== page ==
2009-12-18

SOAP sucks

I have no idea who James Turner is (I probably should), but in his blog posting on O'Reilly Radar he mentions SOAP at the top of his list of the worst technologies of the last decade. Obviously this Turner fellow and I have something in common.

SOAP is indeed horrible. Primarily because it inherits much of the same madness that seems to be so ever-present in the XML world.

Given the fact that the XML world has had a decade to shape up, it is nothing short of shameful that XML technologies still are such a sad sight. I have yet to find a single XML related technology that does not suck in one way or another. Some of the people behind XML tools are part of the problem too. Not too long ago I wasted at least one full day on an XML library only to find that the root cause of the problems I was experiencing was the vanity of the author.

(I am not going to name him, although by willfully causing his library not to be usable within OSGi without modification, that he insists should not be done for reasons of pure vanity, he would certainly deserve being ridiculed)

And I am talking about really basic stuff here -- the sort of libraries that are supposed to make up the foundations of other technologies. How can I be enthusiastic about XML when the foundations are so rotten to the core I have to hold my nose when using them?

No kidding: I have been unable to find a single library, tool or protocol stack based on XML that is clean, clear, performant and free of quirks and unpleasant surprises. I would love nothing more than someone who actually bothers to do more than superficial tinkering to prove me wrong. Seriously, if you have it in you: prove me wrong.

But back to SOAP. As a mechanism for exposing APIs and doing remote calls, SOAP is pitiful. The interface definitions are needlessly verbose, the specifications have ambiguities, the tools are pathetic and when you do succeed in making the whole thing work, the performance is just terrible. You have to be blind and/or dumb not to want to improve on this significantly. Seriously, there is no better way of putting it and I fear that the most common reason is that most programmers aren't really serious enough about what they do to know or even care that the whole SOAP thing is pessimal.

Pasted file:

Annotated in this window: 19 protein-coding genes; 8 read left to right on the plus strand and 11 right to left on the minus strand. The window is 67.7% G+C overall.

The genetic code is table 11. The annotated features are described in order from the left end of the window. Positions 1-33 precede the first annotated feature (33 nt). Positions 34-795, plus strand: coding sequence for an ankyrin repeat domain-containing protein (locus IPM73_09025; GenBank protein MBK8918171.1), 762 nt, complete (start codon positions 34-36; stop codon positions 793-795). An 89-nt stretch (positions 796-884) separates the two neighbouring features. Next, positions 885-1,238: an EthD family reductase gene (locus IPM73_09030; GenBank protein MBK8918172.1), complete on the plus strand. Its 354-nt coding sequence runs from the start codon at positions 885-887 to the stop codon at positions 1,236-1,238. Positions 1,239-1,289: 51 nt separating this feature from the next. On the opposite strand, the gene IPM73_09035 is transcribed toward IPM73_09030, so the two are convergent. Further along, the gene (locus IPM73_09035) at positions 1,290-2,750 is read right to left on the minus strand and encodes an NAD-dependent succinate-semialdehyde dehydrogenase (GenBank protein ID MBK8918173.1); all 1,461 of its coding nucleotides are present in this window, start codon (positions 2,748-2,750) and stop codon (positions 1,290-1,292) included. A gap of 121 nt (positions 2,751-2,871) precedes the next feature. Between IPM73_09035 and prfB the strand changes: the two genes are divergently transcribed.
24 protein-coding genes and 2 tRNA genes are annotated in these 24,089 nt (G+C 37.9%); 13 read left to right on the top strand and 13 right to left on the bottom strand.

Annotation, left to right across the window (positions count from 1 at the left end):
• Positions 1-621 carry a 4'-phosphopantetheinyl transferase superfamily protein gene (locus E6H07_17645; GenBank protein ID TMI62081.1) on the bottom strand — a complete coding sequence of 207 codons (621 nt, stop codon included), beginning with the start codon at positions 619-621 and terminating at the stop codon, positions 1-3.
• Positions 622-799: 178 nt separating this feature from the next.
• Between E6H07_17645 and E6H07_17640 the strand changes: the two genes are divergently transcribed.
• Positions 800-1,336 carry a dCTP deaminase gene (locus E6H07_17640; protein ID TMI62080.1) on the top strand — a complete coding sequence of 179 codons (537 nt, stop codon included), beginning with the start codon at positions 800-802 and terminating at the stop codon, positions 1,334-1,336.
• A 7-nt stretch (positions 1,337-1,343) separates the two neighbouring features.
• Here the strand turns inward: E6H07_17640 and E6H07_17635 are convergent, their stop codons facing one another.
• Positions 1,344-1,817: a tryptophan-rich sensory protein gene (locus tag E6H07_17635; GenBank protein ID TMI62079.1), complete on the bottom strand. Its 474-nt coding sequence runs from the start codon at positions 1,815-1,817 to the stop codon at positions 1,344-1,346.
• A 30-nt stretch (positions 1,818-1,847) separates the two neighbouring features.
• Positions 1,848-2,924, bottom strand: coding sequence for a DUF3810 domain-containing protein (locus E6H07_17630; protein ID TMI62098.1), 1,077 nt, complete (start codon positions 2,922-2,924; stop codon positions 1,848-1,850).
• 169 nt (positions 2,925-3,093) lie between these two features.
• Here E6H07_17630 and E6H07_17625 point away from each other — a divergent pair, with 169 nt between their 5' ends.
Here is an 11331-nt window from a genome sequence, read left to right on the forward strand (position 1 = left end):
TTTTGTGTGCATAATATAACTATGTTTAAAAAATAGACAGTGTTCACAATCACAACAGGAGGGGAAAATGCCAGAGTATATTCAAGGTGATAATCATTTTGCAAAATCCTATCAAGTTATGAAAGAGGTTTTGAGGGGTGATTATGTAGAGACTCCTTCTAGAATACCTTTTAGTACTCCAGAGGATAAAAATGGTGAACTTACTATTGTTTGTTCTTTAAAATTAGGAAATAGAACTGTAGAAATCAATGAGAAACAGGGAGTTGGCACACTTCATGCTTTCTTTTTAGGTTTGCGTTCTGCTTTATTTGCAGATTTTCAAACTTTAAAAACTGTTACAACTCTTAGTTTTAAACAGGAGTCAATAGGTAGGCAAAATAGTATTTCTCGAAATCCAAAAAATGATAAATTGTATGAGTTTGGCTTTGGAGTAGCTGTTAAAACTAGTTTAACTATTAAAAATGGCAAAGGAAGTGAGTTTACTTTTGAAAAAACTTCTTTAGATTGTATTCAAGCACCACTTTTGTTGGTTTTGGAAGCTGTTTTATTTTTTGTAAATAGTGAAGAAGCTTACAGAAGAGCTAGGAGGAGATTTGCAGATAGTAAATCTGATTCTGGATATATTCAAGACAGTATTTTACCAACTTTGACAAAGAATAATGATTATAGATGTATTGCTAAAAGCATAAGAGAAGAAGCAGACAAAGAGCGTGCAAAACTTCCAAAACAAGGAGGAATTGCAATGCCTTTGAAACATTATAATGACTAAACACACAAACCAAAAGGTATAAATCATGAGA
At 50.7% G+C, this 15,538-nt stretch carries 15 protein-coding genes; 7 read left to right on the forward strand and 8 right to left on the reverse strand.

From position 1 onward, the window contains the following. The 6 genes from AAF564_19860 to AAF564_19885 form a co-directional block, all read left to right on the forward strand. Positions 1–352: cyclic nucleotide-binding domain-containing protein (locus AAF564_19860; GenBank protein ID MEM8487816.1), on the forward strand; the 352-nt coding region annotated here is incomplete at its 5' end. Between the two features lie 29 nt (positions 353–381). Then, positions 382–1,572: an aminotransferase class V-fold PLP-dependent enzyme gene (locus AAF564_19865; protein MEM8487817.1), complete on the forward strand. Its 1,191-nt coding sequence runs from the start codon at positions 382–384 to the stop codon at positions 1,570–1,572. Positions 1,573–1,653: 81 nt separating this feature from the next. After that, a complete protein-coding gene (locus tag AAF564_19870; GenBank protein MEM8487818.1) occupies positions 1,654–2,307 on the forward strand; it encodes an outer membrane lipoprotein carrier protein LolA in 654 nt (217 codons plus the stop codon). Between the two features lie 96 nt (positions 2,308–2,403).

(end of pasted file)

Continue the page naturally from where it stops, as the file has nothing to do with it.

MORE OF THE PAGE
I wish Google would open source their RPC mechanism. They have already open sourced Protocol Buffers, which are a big step forward, but which are a bit useless without the rest of the stack. To date, the stuff Google uses internally built on protobuffers is the only RPC mechanism I have seen that is practical, performant and fairly simple to use. No it isn't perfect, but it is reasonably robust and usable. SOAP, simply put, isn't.

3 comments:

  1. I'm currently torturing myself by attempting to interface with a vendor's SOAP API. The application feels like it used to be written in COM, was then ported to .NET at the last minute, and right before release, some engineer pressed the button in Visual Studio to turn a class's methods into WSDL bindings.

    Unfortunately, I cannot get any variation of Java SOAP stacks to work properly with this vendor app. The vendor's supported solution is "Don't use Java; we know the examples in the Web Services Programmer's Guide don't work. C#, Visual Basic, or C++ are the only supported languages." The main issue is that submitting large binary files to a SOAP method call just doesn't work from anything except a Microsoft .NET SOAP stack.

    My current solution is a small C# library that calls the vendor's SOAP API. I then expose a reasonable interface from C# that I can access from the desired client program. (Pretty much any interface will work; I'm using plain old HTTP.)

    In effect, the vendor makes customers write their own client libraries.

    The problem I am trying to solve is taking a document and submitting into the vendor's system. The irony is that this is the exact problem SOAP was supposed to solve: exchanging a document with a well-defined format between two systems.

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  2. @Joshua: the real tragedy is that these things do not get better. SOAP was a PITA 6 years ago and it is a PITA now. There are no real improvements taking place in the SOAP-based web services world.

    On a related note:

    http://blog.borud.no/2010/03/musings-on-rpc-mechanisms-and-dsls.html

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